In tourney field, only middle grounded Questions at top, bottom still loom for committee

May 02, 1998|By Jamison Hensley | Jamison Hensley,CONTRIBUTING WRITER

A day before the NCAA tournament bids are announced, there are questions from top to bottom. Actually, the only two vital questions remaining are which teams will be at the top and bottom.

It appears that the sole intrigue heading into the final weekend of the regular season is which team will take the No. 1 seed and which school will receive the final spot in the tournament.

Princeton and Maryland are butting heads over the top seed, which has become a special commodity based on this year's tournament field.

Since most coaches agree that the top tier consists of the top seven teams, the No. 1 seed will most likely play a much weaker team in the No. 8 seed. That means No. 1 could face a school like Georgetown or Hofstra and No. 2 probably will be handed a difficult matchup with Duke, which has only lost to Virginia and Maryland.

Yet Princeton coach Bill Tierney or Maryland coach Dick Edell both declined to comment on the significance of being No. 1. "I feel there is a great balance this year in lacrosse," Tierney said. "You can't turn your backs on anyone."

Once the top is settled, the only other tough decision for the committee will be the 12th and final selection.

Should Hobart (8-3) receive its first Division I berth after losing its previous three games, including 13-goal defeats to Duke and Syracuse? Or what about Massachusetts (7-4), loser of four of its past five?

Then there is the interesting case of North Carolina (7-7), which has lost all seven of its games to teams ranked in the top nine and ended the season with a three-game winning streak.

The Tar Heels became eligible for the tournament with a .500 record with their win over Ohio State on Wednesday. However, that game was hastily put together in late March with Buckeyes coach Joe Breschi, a 1990 North Carolina alumnus, when the Tar Heels were 3-5.

"We have the hardest schedule in the country," said North Carolina attackman Chase Martin, a Gilman product. "I think the tournament selectors want the best teams in the nation, and I think we're one of them."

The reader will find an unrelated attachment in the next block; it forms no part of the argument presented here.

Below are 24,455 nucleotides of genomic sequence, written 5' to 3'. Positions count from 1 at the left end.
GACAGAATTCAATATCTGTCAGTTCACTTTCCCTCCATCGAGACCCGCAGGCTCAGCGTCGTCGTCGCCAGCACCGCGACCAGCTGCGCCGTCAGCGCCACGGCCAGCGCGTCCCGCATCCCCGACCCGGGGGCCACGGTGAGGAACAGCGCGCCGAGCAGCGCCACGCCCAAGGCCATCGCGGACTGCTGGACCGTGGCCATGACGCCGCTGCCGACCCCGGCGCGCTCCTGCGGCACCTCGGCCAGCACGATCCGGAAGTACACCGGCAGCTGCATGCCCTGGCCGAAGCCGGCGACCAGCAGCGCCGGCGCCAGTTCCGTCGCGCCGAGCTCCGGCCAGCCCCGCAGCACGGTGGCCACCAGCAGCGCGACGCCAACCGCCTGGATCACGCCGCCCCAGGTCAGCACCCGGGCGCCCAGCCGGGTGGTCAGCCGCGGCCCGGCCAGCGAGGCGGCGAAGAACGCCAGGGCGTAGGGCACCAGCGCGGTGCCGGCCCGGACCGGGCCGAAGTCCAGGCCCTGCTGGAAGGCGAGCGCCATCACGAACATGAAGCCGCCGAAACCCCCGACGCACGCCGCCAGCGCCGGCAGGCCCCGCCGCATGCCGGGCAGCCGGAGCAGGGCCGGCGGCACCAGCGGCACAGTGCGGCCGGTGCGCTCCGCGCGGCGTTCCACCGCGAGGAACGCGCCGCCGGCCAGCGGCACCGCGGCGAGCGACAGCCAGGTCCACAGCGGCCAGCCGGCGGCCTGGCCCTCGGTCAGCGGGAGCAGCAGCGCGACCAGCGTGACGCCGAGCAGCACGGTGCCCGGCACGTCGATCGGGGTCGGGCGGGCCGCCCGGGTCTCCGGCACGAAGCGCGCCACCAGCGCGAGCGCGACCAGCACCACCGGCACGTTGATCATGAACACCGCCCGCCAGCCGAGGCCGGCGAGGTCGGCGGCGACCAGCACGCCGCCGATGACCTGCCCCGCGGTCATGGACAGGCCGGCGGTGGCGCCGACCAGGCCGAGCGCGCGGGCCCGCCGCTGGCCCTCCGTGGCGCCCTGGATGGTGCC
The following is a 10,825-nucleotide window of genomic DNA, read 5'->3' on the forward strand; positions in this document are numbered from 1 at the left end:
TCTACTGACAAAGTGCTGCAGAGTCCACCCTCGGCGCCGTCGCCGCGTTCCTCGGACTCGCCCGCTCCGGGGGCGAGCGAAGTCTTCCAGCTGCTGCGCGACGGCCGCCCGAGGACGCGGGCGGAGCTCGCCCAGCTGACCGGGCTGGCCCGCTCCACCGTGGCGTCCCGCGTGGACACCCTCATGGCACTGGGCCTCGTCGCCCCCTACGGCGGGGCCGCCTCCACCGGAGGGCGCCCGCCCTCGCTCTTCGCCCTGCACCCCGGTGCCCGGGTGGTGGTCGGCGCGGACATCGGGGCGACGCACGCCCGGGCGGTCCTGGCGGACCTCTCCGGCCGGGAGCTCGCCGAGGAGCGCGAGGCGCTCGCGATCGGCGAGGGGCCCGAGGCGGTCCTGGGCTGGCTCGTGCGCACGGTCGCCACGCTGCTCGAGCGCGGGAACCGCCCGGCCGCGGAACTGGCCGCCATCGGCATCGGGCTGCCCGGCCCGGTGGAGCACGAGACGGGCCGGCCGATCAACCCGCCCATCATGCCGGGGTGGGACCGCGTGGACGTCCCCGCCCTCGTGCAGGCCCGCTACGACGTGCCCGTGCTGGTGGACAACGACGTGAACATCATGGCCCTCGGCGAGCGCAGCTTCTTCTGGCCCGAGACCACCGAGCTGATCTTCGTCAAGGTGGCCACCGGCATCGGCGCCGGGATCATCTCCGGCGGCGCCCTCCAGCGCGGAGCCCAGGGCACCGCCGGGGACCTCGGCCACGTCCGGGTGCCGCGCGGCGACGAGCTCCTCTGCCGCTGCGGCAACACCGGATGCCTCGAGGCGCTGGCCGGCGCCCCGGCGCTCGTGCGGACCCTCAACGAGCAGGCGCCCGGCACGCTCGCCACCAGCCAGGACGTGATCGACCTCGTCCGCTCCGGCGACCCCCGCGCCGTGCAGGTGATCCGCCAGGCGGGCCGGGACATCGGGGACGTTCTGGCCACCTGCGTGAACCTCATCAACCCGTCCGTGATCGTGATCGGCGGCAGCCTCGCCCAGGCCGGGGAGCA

Loyola, Jays play for pride

The Charles Street Massacre will be played for pride and not a top four seeding.

That's the opinion of Loyola coach Dave Cottle, whose No. 4 Greyhounds (11-1) play host to neighborhood rival No. 3 Johns Hopkins (10-2) today and look to improve on a series it trails 34-1.

"I don't see anybody that could jump ahead of us," Cottle said. "Virginia at 7-4 has more losses than us and we beat Syracuse head-to-head.

"I think the significance of this game is that the schools are about one mile apart, and we are 1-5 against them in the last few years and we'd like to win one."

Tourney picture

@4 A look at how the NCAA tournament is shaping up:

Top four

Maryland, Princeton, Hopkins, Loyola

Other locks

Virginia, Syracuse, Duke, Butler

Probably in

Georgetown, Hofstra, Harvard

Fighting for last spot

Hobart, North Carolina, Massachusetts

Today's games

No. 3 Johns Hopkins (10-2) at No. 4 Loyola (11-1)

Site: Curley Field

Time: 1 p.m.

TV/radio: Ch. 2/WJFK (1300 AM)

Skinny: Their past four regular-season games have been decided by seven goals.

Towson (4-7) at Vermont (5-7)

Site: Centennial Field, Burlington, Vt.

Time: 1 p.m.

Radio: WTMD (98.7 FM)

Skinny: The Tigers are averaging 20 goals in two meetings against the Catamounts.

No. 2 Maryland (11-1) at UMBC (8-4)

Site: UMBC Stadium

Time: 2 p.m.

Skinny: The Terrapins are looking to tie the school record for wins in a season.

Pub Date: 5/02/98

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